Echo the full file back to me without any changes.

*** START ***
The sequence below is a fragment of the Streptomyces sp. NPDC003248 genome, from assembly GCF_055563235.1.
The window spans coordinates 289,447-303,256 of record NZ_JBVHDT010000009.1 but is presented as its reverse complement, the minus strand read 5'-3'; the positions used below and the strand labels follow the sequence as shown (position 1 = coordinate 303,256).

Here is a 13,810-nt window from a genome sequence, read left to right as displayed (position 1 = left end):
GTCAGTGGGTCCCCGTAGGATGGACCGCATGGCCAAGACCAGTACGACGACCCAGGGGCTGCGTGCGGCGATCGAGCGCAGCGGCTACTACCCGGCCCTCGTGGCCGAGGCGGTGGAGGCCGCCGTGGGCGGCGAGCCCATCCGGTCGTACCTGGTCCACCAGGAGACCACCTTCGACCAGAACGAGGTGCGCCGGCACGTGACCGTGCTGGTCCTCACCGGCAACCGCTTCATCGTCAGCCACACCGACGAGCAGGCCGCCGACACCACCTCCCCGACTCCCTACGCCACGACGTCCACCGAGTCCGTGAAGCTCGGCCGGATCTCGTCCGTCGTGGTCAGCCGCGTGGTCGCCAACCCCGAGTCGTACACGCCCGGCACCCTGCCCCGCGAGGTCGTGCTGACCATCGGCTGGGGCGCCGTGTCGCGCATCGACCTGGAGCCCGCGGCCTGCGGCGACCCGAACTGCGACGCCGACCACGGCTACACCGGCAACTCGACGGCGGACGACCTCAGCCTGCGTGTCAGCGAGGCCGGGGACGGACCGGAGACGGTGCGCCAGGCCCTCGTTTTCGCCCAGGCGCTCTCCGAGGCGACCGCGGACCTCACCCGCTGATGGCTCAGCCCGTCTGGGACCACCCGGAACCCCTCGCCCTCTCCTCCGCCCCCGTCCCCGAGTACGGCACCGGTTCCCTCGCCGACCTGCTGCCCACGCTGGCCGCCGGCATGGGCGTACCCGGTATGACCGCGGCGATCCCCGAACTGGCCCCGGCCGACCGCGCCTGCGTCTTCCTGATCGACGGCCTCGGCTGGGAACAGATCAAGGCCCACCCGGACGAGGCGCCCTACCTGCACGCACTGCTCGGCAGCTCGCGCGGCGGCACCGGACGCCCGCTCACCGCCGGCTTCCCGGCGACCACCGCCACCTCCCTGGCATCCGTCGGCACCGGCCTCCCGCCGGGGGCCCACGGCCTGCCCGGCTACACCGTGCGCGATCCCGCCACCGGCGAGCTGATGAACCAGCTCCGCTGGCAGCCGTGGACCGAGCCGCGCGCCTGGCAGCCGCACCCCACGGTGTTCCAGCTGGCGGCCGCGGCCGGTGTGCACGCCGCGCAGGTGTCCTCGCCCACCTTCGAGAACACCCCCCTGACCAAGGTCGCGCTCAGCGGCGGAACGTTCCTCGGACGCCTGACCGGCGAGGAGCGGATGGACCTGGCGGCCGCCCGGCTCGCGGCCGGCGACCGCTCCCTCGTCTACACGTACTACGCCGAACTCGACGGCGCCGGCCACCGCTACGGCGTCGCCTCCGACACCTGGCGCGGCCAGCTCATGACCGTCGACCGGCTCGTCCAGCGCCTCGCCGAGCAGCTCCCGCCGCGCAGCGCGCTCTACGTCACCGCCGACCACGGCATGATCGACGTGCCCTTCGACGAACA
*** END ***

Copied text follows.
The sequence below is a fragment of the Streptomyces sp. NPDC003248 genome, from assembly GCF_055563235.1.
The window spans coordinates 289,447-303,256 of record NZ_JBVHDT010000009.1 but is presented as its reverse complement, the minus strand read 5'-3'; the positions used below and the strand labels follow the sequence as shown (position 1 = coordinate 303,256).

Here is a 13,810-nt window from a genome sequence, read left to right as displayed (position 1 = left end):
GTCAGTGGGTCCCCGTAGGATGGACCGCATGGCCAAGACCAGTACGACGACCCAGGGGCTGCGTGCGGCGATCGAGCGCAGCGGCTACTACCCGGCCCTCGTGGCCGAGGCGGTGGAGGCCGCCGTGGGCGGCGAGCCCATCCGGTCGTACCTGGTCCACCAGGAGACCACCTTCGACCAGAACGAGGTGCGCCGGCACGTGACCGTGCTGGTCCTCACCGGCAACCGCTTCATCGTCAGCCACACCGACGAGCAGGCCGCCGACACCACCTCCCCGACTCCCTACGCCACGACGTCCACCGAGTCCGTGAAGCTCGGCCGGATCTCGTCCGTCGTGGTCAGCCGCGTGGTCGCCAACCCCGAGTCGTACACGCCCGGCACCCTGCCCCGCGAGGTCGTGCTGACCATCGGCTGGGGCGCCGTGTCGCGCATCGACCTGGAGCCCGCGGCCTGCGGCGACCCGAACTGCGACGCCGACCACGGCTACACCGGCAACTCGACGGCGGACGACCTCAGCCTGCGTGTCAGCGAGGCCGGGGACGGACCGGAGACGGTGCGCCAGGCCCTCGTTTTCGCCCAGGCGCTCTCCGAGGCGACCGCGGACCTCACCCGCTGATGGCTCAGCCCGTCTGGGACCACCCGGAACCCCTCGCCCTCTCCTCCGCCCCCGTCCCCGAGTACGGCACCGGTTCCCTCGCCGACCTGCTGCCCACGCTGGCCGCCGGCATGGGCGTACCCGGTATGACCGCGGCGATCCCCGAACTGGCCCCGGCCGACCGCGCCTGCGTCTTCCTGATCGACGGCCTCGGCTGGGAACAGATCAAGGCCCACCCGGACGAGGCGCCCTACCTGCACGCACTGCTCGGCAGCTCGCGCGGCGGCACCGGACGCCCGCTCACCGCCGGCTTCCCGGCGACCACCGCCACCTCCCTGGCATCCGTCGGCACCGGCCTCCCGCCGGGGGCCCACGGCCTGCCCGGCTACACCGTGCGCGATCCCGCCACCGGCGAGCTGATGAACCAGCTCCGCTGGCAGCCGTGGACCGAGCCGCGCGCCTGGCAGCCGCACCCCACGGTGTTCCAGCTGGCGGCCGCGGCCGGTGTGCACGCCGCGCAGGTGTCCTCGCCCACCTTCGAGAACACCCCCCTGACCAAGGTCGCGCTCAGCGGCGGAACGTTCCTCGGACGCCTGACCGGCGAGGAGCGGATGGACCTGGCGGCCGCCCGGCTCGCGGCCGGCGACCGCTCCCTCGTCTACACGTACTACGCCGAACTCGACGGCGCCGGCCACCGCTACGGCGTCGCCTCCGACACCTGGCGCGGCCAGCTCATGACCGTCGACCGGCTCGTCCAGCGCCTCGCCGAGCAGCTCCCGCCGCGCAGCGCGCTCTACGTCACCGCCGACCACGGCATGATCGACGTGCCCTTCGACGAACA